Noor movie review: Sonakshi Sinha strikes back with an endearing act in this feel-good entertainer
After directing Snip more than a decade ago, Sunhil Sippy returns to the director’s chair to make Noor, a coming of age drama, that has Sonakshi Sinha in the lead. It is an adaptation of Pakistani author Saba Imtiaz’s book ‘Karachi, You’re Killing Me!’, which has been tailored to suit the Mumbai milieu. With Noor releasing this Friday, the big question on everyone’s mind is – will this movie turn out to be Sonakshi Sinha’s Queen. Or for the matter, even Dear Zindagi? Check out our review below to find out…
What’s it about
We are introduced to Noor Roy Chaudhary (Sonakshi Sinha) on her 28th birthday. A journalist at a prominent news channel run by a former war journalist Shekhar (Manish Chaudhari), Noor has issues about everything – be it her life, her body, the lack of boyfriend, her house and the way her career is heading. She has two besties in Zaara (Shibani Dandekar) and Saad (Kanan Gill), the only two people she feels care about her existence. She wants to do serious research-driven journalism, but her boss sends her off to interview Sunny Leone, that she screws up with her lackadaisical attitude. Taking a break from her job after that, she meets Ayan (Purab Kohli), a reputed photographer, and starts a whirlwind romance with him. When she returns to her job, her boss gives her a serious assignment, that leads her to discover an organ-harvesting scam through her maid Malati (Smita Tambe). However, thanks to her over-zealousness and oversight, she screws that up too and the repercussions she faces change her outlook towards life and her profession. Also read: Noor song Jise Kehte Pyaar Hai: Sonakshi Sinha and Purab Kohli’s love story will make your heart flutter – watch video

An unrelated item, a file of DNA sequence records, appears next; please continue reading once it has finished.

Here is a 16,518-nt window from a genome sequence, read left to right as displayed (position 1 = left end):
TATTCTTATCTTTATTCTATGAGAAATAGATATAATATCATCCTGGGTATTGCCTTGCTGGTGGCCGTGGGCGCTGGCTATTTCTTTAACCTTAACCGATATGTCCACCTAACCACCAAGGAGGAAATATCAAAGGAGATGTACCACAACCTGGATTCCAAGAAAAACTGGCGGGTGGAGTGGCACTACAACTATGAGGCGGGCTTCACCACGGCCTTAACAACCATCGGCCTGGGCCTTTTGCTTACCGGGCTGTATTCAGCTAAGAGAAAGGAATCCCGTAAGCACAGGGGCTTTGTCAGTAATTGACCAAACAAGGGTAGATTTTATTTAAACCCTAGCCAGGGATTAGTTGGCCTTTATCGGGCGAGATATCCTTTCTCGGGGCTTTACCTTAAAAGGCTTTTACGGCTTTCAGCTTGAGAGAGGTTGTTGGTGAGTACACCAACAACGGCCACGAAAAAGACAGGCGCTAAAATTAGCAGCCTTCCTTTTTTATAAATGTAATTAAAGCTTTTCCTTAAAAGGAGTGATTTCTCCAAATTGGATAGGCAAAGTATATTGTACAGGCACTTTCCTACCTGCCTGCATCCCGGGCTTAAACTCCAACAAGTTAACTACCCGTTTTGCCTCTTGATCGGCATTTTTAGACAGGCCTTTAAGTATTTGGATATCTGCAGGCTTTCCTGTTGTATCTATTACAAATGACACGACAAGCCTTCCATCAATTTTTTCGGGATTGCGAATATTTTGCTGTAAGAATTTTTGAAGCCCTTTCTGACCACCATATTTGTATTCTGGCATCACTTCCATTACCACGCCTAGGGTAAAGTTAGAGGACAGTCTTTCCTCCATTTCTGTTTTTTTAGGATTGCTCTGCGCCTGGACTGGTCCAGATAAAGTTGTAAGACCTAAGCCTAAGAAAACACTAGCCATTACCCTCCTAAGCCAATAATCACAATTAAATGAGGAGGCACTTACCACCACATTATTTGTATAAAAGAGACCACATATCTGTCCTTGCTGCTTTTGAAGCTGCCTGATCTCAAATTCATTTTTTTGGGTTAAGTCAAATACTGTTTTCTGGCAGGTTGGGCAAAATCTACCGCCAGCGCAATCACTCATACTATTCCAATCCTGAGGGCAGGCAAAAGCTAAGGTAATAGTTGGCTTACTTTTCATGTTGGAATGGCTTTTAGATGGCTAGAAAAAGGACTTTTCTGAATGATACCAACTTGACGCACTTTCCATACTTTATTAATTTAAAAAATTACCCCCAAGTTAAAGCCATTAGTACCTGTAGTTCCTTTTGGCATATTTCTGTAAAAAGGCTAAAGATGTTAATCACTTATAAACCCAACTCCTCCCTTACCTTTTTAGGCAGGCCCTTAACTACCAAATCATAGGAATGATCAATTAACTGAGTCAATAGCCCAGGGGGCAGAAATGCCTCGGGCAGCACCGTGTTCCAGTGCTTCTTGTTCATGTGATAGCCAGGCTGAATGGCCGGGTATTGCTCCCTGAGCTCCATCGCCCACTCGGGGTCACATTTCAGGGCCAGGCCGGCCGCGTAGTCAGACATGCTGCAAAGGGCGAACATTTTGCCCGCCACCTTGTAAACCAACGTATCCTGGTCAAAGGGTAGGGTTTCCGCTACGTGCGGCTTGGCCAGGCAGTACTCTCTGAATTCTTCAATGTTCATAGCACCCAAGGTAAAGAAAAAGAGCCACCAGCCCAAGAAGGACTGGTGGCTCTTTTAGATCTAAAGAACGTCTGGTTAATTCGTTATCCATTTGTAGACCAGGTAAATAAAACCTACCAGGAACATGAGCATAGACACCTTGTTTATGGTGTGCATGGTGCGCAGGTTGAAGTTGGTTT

In Bollywood, very few movies are made about lives of journalists and how they have to survive in this cut-throat world of media in search of breaking news. One movie that comes to my mind is Madhur Bhandarkar’s Page 3, a flawed, two-dimensional but nevertheless gritty look at high society parties and their connection to media. Though Noor has its dark moments, it doesn’t delve into murkier depths and instead does its best to keep things lively and breezy, especially in the first half. In fact, the whole first half is quite a winner thanks to some clever writing, interesting main characters and a fresh premise. Noor’s narration about her life and career will resonate with you if you have been a journalist or even a career-driven person staying in a metropolitan city. Her insights about herself will make you chuckle, as well as make you think, hmmm… that’s exactly what I feel. Even when the movie gets into serious territory, there are some scenes that stay with you, like that scene where Noor’s boss making her realise where she went wrong with the biggest scoop of her life. Or when Malati and Noor have a tearful reconciliation near the climax. Most of the characters are well-rounded, be it the bumbling protagonist, her bestie who has a crush on her, her dashing, deceptive boyfriend and a boss, who might be more of a businessman than a journalist now, but who hasn’t let go of his ethics. I’m this dog-eat-dog world, Noor questions how we, as journalists, are so eager to pull up a breaking story that we ignore the collateral damage it causes to the innocents, and it does so in a quite an effective manner. The dialogues are a winner, be it Noor whipping about how her butt has become so big that it may soon need its own postcode. Or her rhetorical FU to her betrayer in the climax. The cinematography, while not capturing the essence of Mumbai as well as a Wake Up Sid or a Bluffmaster, is gorgeous, while the music by Amaal Malik is decent.